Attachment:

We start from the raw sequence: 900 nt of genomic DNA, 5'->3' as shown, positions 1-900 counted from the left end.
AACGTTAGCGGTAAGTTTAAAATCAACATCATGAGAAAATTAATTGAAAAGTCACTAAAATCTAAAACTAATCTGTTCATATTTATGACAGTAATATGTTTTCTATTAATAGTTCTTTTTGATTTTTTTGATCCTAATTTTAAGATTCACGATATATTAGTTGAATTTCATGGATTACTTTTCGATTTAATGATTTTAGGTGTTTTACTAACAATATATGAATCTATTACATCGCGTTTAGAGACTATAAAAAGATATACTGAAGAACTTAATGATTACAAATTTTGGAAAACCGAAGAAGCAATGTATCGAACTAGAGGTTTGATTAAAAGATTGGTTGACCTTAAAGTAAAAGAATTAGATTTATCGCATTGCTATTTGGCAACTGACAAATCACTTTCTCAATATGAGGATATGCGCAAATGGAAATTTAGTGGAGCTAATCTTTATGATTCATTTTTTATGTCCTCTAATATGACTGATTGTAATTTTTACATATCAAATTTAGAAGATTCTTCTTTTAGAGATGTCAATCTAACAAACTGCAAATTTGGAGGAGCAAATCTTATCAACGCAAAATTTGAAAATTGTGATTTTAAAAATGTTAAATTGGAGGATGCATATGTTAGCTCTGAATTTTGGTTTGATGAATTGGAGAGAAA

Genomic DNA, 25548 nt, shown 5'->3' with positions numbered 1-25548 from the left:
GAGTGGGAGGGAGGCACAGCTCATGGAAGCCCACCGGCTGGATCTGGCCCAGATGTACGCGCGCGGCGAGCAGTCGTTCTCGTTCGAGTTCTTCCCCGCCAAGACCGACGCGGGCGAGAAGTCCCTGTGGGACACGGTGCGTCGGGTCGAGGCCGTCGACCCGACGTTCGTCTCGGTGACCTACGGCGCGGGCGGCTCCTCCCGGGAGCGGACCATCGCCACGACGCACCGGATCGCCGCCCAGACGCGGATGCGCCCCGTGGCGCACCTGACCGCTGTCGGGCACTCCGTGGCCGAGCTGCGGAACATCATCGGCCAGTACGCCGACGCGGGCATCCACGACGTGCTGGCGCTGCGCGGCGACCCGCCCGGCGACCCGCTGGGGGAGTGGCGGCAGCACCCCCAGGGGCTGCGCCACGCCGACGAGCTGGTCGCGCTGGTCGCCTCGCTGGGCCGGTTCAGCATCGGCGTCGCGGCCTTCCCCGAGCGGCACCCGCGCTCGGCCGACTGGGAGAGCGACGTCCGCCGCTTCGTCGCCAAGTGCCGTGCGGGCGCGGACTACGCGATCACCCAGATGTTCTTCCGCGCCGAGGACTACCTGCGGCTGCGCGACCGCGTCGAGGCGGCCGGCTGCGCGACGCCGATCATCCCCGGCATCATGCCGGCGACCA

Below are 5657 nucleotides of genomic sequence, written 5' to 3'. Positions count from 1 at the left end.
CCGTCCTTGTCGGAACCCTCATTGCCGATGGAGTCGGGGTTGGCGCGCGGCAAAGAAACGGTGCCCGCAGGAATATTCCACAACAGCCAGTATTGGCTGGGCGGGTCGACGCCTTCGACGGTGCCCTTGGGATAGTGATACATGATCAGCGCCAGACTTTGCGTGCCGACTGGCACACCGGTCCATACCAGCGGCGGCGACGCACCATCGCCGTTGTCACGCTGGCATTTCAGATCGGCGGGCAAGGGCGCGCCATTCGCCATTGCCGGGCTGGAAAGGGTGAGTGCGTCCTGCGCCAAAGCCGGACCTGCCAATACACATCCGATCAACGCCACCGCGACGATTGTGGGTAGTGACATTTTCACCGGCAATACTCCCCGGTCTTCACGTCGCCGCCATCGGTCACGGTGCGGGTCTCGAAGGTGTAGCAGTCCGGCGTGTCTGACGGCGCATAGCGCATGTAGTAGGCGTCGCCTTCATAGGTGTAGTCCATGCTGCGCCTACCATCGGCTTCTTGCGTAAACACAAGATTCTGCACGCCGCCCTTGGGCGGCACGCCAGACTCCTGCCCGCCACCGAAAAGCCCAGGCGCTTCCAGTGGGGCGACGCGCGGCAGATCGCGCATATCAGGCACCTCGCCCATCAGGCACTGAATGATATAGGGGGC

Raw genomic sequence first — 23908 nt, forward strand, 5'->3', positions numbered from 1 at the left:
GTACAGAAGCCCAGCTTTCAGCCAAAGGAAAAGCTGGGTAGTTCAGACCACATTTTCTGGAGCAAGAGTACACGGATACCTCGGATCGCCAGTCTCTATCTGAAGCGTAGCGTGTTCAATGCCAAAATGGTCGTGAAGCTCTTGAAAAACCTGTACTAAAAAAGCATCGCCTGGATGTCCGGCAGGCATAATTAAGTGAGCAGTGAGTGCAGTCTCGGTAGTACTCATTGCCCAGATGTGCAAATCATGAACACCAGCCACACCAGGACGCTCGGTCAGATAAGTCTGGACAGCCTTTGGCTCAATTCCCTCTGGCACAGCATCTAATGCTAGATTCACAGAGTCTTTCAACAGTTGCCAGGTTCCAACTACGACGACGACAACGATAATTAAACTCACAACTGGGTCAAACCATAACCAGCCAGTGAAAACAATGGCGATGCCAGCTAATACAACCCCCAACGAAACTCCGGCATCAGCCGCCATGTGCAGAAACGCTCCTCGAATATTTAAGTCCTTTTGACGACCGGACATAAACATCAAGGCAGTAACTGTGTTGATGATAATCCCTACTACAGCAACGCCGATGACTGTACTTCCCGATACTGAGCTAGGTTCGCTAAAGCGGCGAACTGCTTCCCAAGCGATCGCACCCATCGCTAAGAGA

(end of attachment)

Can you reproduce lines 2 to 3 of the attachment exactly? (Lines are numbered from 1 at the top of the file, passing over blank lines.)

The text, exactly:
AACGTTAGCGGTAAGTTTAAAATCAACATCATGAGAAAATTAATTGAAAAGTCACTAAAATCTAAAACTAATCTGTTCATATTTATGACAGTAATATGTTTTCTATTAATAGTTCTTTTTGATTTTTTTGATCCTAATTTTAAGATTCACGATATATTAGTTGAATTTCATGGATTACTTTTCGATTTAATGATTTTAGGTGTTTTACTAACAATATATGAATCTATTACATCGCGTTTAGAGACTATAAAAAGATATACTGAAGAACTTAATGATTACAAATTTTGGAAAACCGAAGAAGCAATGTATCGAACTAGAGGTTTGATTAAAAGATTGGTTGACCTTAAAGTAAAAGAATTAGATTTATCGCATTGCTATTTGGCAACTGACAAATCACTTTCTCAATATGAGGATATGCGCAAATGGAAATTTAGTGGAGCTAATCTTTATGATTCATTTTTTATGTCCTCTAATATGACTGATTGTAATTTTTACATATCAAATTTAGAAGATTCTTCTTTTAGAGATGTCAATCTAACAAACTGCAAATTTGGAGGAGCAAATCTTATCAACGCAAAATTTGAAAATTGTGATTTTAAAAATGTTAAATTGGAGGATGCATATGTTAGCTCTGAATTTTGGTTTGATGAATTGGAGAGAAA

Genomic DNA, 25548 nt, shown 5'->3' with positions numbered 1-25548 from the left: